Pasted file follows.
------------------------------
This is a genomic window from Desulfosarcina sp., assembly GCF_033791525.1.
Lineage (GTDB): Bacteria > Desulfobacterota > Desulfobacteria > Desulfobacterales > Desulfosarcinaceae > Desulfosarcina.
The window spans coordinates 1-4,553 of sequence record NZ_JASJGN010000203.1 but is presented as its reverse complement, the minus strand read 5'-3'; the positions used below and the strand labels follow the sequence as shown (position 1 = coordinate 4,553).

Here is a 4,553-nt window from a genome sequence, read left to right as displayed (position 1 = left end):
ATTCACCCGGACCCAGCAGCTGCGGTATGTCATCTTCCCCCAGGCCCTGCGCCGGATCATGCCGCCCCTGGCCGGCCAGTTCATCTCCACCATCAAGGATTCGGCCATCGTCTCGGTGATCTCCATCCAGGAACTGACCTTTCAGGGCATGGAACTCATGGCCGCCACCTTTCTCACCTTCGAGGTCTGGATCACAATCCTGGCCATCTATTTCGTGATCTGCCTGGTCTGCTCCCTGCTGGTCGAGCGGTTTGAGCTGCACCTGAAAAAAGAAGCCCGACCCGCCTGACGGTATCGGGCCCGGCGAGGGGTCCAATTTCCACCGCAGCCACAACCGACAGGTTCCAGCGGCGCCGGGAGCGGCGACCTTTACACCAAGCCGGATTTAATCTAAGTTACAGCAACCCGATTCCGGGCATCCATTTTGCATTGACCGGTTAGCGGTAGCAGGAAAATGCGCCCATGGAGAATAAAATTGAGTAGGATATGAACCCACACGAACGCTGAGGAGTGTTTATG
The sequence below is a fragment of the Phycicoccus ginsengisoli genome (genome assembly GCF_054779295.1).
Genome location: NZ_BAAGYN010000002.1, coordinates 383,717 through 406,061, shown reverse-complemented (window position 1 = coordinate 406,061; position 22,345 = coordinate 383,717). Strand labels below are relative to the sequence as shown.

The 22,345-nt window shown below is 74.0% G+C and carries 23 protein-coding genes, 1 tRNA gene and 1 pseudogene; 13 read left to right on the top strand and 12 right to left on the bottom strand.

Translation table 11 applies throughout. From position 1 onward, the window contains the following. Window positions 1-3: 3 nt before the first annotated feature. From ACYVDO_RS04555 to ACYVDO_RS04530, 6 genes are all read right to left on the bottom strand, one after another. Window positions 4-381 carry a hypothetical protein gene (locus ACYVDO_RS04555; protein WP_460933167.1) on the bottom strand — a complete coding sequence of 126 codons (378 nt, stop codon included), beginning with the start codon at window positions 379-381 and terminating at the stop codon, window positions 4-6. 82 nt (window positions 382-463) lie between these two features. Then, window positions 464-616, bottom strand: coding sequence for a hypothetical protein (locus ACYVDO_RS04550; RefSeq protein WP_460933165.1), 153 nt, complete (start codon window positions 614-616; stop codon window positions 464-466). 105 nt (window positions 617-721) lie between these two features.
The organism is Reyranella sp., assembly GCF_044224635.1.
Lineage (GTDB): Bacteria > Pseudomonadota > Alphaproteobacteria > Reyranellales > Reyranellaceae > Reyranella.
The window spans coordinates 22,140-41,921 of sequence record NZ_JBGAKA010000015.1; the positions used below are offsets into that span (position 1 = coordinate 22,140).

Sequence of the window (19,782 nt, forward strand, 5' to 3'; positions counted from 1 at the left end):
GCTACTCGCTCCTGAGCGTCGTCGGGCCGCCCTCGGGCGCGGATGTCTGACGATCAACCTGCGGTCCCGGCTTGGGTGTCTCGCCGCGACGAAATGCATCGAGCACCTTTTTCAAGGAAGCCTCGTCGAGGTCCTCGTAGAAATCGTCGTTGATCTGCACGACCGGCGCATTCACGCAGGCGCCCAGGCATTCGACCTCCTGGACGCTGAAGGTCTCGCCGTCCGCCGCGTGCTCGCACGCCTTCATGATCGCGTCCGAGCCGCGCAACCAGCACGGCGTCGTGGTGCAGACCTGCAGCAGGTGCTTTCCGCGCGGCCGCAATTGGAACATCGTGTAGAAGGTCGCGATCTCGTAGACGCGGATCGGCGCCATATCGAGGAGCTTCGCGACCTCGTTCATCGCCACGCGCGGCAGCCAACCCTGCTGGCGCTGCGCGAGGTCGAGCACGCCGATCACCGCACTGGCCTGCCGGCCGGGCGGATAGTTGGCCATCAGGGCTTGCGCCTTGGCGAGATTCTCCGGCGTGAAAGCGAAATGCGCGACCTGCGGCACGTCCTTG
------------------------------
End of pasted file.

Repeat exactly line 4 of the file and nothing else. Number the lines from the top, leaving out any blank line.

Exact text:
Here is a 4,553-nt window from a genome sequence, read left to right as displayed (position 1 = left end):